Connectivity: While Hyperscale operators or mega data center owners (think Facebook) will likely connect to their own preferred network service providers, most enterprise data center users require access to multiple carrier options. Increasingly they will require SD-WAN capabilities, shoring up the connections between data centers and resolving connectivity issues.
Sustainability: Every data center developer will ask or will be asked the question “how green is it?” For most, sustainability is the byproduct of good citizenship and good economics with the mutual goal to reduce power consumption as much as possible. Developers need to consider a site’s designed power usage effectiveness (PUE) and improvements that can be made over time. In addition, with liquid cooling becoming a more standard practice, water conservation is quickly becoming a priority for operators. Developers shouldn’t consider sites that are not, at the very least, on a pathway to green.
Contract Expertise: After choosing a data center partner, companies want to be able to work out a contract that is equitable, properly structured and portable. By portable, we mean that companies are able to move services from one type of spend to another during the lifetime of the agreement. Site operators have an enormous advantage if they work with in-house counsel - attorneys that regularly work in the data center or IT arena - as opposed to external counsel. They understand the underlying technical jargon and they move quickly.
Management Team: Data center operators will inevitably work with their site’s operations team often enough that a solid partnership is bound to form. The site’s management team, however, may only be involved when a situation is at its stickiest. Operators need to be cognizant of just who it is that they are doing business: their reputations, their best practices, their knowledge of the industry. And most of all - are they good, reasonable people? The last thing a customer needs is to argue lease specifics three years into a five-year engagement.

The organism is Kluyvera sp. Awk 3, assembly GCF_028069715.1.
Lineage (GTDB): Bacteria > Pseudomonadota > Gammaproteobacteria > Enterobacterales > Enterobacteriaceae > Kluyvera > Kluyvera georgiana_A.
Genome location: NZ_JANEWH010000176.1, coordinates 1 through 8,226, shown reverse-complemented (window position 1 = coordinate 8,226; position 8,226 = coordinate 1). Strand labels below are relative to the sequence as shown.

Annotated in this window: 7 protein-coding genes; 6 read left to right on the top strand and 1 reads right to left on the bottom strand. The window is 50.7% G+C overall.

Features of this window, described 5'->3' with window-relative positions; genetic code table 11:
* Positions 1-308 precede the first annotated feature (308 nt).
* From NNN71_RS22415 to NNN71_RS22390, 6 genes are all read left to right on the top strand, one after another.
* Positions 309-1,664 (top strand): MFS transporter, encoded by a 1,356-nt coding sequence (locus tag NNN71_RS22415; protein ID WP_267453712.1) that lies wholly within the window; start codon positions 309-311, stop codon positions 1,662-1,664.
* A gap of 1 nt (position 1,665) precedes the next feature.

Balance Sheet: Along with being trustworthy and knowledgeable partners, site operators should be able to demonstrate long-term financial stability. Particularly for hyperscale data center customers that are signing long-term leases of five, ten or 15 years, it’s imperative that they partner with an organization that is on strong financial ground and has the balance sheet to prove it.
Talent: If a business opens a data center, it stands to reason that they will want to employ a capable and dedicated staff to run it. Gifted employees are a rare and expensive commodity, so having a sense of a community’s talent pool can be a significant site selection factor.
24 X 7 Operations: If taking any services from a facility provider, ensure that it has a 24x7, fully-operational service center. Validate that the service center follows an international standard, such as ITIL, and will respond based upon severity and impact. The service center should be staffed by engineers to triage events, not pass them along.
This list includes just some of the considerations that go into a data center site selection, but every entity that enters into a project of this kind will have its own set of priorities and goals. Like a new home buyer trying to bring a sense of Feng Shui to their place, each organization must determine if a site will not just enable a data center to function, but if it will it enable it to function efficiently, thoroughly and in accordance with their needs.